I don’t know about you, but it’s planning season for me! I’m hauling up books, ordering curriculum, and printing maps like there’s no tomorrow. However, I’ve noticed that all the planning in the world doesn’t bring about an awesome homeschool year unless you think about these 5 things as you plan your homeschool.
1. How much time do I have available to homeschool?
Sure, everyone talks about how there are 24 hours in a day, 1440 minutes, or 86,400 seconds, but how much time do we actually have available?
After all, spelling takes time. Math takes time. Science takes time. So does chasing the toddlers out of the bathroom, changing a baby’s diaper, and comforting a heartbroken teenager. Parenting takes time as well.
Take a good hard look at how much time you actually have before you adding in program after program confident that this year you’ll complete it all! You’ll be surprised at how little time you truly have.
When in doubt, do less. You can always add in more later!
2. What commitments does my family have?
Are you enjoying a weekly co-op, volunteer work at the food bank, or teaching Sunday School at church?
Each of these commitments eats up some of the precious time and energy your family has even if they provide excellent learning experiences.
You’ll be exhausted if you spend every day running back and forth all over town. For instance, you might drop the kids off at football before driving across town to volunteer at the food bank. Then dash back across town to pick up the kids before rushing home. Then it’s off to the library before a quick stop by the store.
Are you tired? I am!
It’s one thing to dart around town once a week, but daily? When will you have time to homeschool? Remember, homeschooling takes time, and each commitment takes time.
As you plan the year, be careful that you’re not over-committing yourself.
3. What are my children’s goals for the upcoming school year?
Some kids dearly want to study animals, astronomy, or chemistry. Other kids want to go the zoo every year.
Before you begin your homeschool planning, ask your children what they’d like to see over the school year. Sometimes you get goofy answers such as ‘Just read!’ or ‘Play Minecraft from dawn to dusk!’
Other times you get serious answers like I did this year. My high school teens both really want to study chemistry. My little 1st and 2nd graders are interested in animals and the human body. Guess what everyone is doing for science this year!
My kids are getting their dream science programs. What do your children want?
4. How much free time will my kids have?
Free time is important for kids of all ages, even our high school teenagers. Free time is when kids dream, start projects, and learn what truly excites them.
Some kids use free time for activities such as programming a game which never truly works. But the attempt to create a game teaches them they adore programming. Even when they’re standing in the kitchen pulling out their hair because the code refuses to work.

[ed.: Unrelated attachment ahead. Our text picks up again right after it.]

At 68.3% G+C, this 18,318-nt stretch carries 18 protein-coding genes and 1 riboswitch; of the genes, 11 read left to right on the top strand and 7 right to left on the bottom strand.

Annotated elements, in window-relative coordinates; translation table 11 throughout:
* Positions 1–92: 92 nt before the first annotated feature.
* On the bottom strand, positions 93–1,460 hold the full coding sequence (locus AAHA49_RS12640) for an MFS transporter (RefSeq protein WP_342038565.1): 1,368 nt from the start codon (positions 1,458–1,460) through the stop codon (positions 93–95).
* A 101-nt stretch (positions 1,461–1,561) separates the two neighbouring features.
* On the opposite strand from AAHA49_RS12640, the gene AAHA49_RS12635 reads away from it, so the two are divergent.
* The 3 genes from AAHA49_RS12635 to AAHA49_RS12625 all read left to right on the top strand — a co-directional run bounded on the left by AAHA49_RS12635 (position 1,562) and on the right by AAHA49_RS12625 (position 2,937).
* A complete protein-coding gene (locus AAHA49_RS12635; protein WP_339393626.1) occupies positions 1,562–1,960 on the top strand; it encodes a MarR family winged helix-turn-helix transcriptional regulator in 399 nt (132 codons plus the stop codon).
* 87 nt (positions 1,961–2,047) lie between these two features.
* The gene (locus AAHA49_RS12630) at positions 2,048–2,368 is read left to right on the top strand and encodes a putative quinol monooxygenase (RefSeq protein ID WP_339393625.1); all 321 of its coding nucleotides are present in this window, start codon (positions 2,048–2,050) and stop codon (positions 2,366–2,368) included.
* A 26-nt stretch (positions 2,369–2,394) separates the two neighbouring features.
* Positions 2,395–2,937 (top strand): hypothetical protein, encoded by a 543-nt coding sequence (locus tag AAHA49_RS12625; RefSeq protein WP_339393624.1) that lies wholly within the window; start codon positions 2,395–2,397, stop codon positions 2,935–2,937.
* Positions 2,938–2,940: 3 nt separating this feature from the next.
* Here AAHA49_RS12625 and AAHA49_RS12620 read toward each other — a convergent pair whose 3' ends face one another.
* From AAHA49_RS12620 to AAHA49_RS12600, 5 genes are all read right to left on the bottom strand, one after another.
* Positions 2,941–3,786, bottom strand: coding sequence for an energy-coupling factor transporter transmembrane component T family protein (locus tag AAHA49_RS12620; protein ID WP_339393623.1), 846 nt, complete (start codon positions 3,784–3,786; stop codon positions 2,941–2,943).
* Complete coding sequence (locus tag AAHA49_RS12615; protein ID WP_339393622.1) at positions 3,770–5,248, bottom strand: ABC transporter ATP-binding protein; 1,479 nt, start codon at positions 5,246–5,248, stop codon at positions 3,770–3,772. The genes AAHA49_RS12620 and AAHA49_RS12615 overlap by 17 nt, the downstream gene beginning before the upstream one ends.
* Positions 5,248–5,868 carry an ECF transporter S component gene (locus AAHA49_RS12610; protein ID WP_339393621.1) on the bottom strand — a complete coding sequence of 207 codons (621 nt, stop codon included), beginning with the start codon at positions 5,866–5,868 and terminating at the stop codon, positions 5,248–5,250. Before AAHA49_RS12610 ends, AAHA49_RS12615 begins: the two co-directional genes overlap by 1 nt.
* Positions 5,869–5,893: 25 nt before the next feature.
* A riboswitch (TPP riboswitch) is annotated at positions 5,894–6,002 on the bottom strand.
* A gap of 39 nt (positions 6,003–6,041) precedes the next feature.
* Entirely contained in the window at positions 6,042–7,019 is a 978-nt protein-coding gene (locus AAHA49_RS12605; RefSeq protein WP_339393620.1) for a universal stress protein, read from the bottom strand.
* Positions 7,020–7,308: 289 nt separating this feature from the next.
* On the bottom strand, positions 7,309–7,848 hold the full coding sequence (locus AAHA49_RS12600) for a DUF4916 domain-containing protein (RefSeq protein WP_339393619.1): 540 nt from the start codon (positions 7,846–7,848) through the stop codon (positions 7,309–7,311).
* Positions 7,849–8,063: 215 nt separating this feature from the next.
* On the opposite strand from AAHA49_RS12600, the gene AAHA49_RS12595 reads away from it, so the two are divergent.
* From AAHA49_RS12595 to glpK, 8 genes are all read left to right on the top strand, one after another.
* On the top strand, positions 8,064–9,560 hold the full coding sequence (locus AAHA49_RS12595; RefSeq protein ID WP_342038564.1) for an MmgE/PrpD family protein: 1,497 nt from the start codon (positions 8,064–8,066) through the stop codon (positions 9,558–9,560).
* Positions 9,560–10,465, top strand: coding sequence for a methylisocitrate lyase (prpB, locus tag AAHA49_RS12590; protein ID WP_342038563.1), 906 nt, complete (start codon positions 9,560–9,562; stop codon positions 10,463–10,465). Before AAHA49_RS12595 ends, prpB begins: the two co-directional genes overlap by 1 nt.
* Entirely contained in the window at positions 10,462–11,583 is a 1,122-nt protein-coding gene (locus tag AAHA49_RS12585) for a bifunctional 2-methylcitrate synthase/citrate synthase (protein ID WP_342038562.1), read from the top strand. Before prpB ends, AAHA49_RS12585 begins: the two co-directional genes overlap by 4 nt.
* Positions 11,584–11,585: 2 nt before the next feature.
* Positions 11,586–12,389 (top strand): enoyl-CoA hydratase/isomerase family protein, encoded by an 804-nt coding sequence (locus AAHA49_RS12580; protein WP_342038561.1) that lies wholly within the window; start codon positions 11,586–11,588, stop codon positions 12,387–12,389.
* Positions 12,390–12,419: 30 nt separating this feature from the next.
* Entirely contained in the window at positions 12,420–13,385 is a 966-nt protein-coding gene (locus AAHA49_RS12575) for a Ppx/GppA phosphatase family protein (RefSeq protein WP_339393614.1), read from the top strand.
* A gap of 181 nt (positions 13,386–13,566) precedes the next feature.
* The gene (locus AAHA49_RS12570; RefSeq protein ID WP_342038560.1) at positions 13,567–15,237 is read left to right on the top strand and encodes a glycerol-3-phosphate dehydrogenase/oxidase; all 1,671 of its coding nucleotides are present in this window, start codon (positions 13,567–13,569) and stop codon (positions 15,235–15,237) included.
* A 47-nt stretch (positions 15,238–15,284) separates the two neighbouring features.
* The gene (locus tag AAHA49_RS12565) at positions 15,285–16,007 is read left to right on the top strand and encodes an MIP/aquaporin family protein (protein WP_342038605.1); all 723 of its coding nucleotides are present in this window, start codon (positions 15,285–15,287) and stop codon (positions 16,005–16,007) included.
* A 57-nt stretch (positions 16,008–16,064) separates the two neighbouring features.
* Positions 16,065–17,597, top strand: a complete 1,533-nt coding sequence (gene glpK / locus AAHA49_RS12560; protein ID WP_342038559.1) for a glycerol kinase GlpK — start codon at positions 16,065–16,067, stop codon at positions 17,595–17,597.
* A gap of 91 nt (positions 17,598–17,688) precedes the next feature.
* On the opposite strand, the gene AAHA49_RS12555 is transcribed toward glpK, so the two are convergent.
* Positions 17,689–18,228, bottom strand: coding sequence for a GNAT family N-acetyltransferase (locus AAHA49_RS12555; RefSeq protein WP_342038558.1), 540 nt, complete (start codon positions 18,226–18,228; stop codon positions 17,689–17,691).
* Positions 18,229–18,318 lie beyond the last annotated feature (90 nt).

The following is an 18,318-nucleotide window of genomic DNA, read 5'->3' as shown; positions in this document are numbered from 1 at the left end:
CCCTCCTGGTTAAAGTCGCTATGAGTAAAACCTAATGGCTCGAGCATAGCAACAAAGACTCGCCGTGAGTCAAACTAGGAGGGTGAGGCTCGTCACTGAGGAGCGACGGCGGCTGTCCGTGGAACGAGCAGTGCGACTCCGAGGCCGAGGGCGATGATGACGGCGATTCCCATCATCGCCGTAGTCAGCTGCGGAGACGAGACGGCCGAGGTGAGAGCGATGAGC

Other teens use the time to write, and write, and write. Before you know it, they’ve written a book, or two, or three.
So keep in mind the amount of free time you’re allowing your kids to have while you’re planning your homeschool. Will your kids have enough time to follow their passions?
5. What are my homeschooling dreams?
We all begin homeschooling with a dream. The dream varies from mom to mom and family to family.
Some of us dream of involved projects and a huge garden in the backyard. Others dream of long hours reading classic children’s literature aloud to our kids. Sometimes we dream of rambling walks in the woods, introducing children to the trees and flowers of our area.
But after a year or two in the trenches, our dreams sometimes get muddied, trampled, and forgotten. We forget why we started homeschooling in the first place.
Take some time this summer to head outside, lie on the grass, and remember why you homeschool in the first place.
[clickToTweet tweet=”Take some time this summer to remember why you #homeschool in the first place.” quote=”Take some time this summer to head outside, lie on the grass, and remember why you homeschool in the first place.”]
You won’t fail your kids if you add a bit of fun to your homeschool.
The biggest problem homeschoolers have is a frantic desire to do it right and to make sure our kids don’t fail. In our fear, we add too many commitments, too many programs, and too many chores. Everyone is burnt out by October.
Make this school year different.
Watch your time and commitments so you can indulge your children’s desire, enjoy free time, and live your homeschool dream.
What are some of the things you’re planning this year?